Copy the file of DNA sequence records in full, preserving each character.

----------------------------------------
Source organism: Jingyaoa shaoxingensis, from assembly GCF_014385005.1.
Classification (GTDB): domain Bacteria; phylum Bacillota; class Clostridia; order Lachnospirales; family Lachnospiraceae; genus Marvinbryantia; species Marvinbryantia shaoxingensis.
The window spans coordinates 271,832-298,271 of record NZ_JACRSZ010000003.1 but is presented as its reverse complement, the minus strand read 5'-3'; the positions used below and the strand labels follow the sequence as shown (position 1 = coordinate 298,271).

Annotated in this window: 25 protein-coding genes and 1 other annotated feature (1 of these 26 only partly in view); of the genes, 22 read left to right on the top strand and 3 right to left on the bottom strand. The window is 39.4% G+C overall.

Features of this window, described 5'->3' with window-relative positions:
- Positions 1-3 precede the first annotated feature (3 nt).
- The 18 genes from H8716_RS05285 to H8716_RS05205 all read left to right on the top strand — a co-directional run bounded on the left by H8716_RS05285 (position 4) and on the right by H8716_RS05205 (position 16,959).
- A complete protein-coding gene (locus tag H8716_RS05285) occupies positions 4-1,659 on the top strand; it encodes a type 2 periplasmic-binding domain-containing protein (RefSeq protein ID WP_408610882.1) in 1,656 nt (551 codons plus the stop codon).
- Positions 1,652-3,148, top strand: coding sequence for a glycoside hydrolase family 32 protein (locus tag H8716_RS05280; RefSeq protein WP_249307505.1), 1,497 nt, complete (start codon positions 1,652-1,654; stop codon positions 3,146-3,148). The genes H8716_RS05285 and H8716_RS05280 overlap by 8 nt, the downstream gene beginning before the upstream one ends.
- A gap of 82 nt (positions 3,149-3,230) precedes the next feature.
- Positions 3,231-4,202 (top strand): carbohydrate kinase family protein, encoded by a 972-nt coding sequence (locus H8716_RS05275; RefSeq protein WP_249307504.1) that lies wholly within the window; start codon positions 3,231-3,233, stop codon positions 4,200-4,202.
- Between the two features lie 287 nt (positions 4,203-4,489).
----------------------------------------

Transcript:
Source organism: Jingyaoa shaoxingensis, from assembly GCF_014385005.1.
Classification (GTDB): domain Bacteria; phylum Bacillota; class Clostridia; order Lachnospirales; family Lachnospiraceae; genus Marvinbryantia; species Marvinbryantia shaoxingensis.
The window spans coordinates 271,832-298,271 of record NZ_JACRSZ010000003.1 but is presented as its reverse complement, the minus strand read 5'-3'; the positions used below and the strand labels follow the sequence as shown (position 1 = coordinate 298,271).

Annotated in this window: 25 protein-coding genes and 1 other annotated feature (1 of these 26 only partly in view); of the genes, 22 read left to right on the top strand and 3 right to left on the bottom strand. The window is 39.4% G+C overall.

Features of this window, described 5'->3' with window-relative positions:
- Positions 1-3 precede the first annotated feature (3 nt).
- The 18 genes from H8716_RS05285 to H8716_RS05205 all read left to right on the top strand — a co-directional run bounded on the left by H8716_RS05285 (position 4) and on the right by H8716_RS05205 (position 16,959).
- A complete protein-coding gene (locus tag H8716_RS05285) occupies positions 4-1,659 on the top strand; it encodes a type 2 periplasmic-binding domain-containing protein (RefSeq protein ID WP_408610882.1) in 1,656 nt (551 codons plus the stop codon).
- Positions 1,652-3,148, top strand: coding sequence for a glycoside hydrolase family 32 protein (locus tag H8716_RS05280; RefSeq protein WP_249307505.1), 1,497 nt, complete (start codon positions 1,652-1,654; stop codon positions 3,146-3,148). The genes H8716_RS05285 and H8716_RS05280 overlap by 8 nt, the downstream gene beginning before the upstream one ends.
- A gap of 82 nt (positions 3,149-3,230) precedes the next feature.
- Positions 3,231-4,202 (top strand): carbohydrate kinase family protein, encoded by a 972-nt coding sequence (locus H8716_RS05275; RefSeq protein WP_249307504.1) that lies wholly within the window; start codon positions 3,231-3,233, stop codon positions 4,200-4,202.
- Between the two features lie 287 nt (positions 4,203-4,489).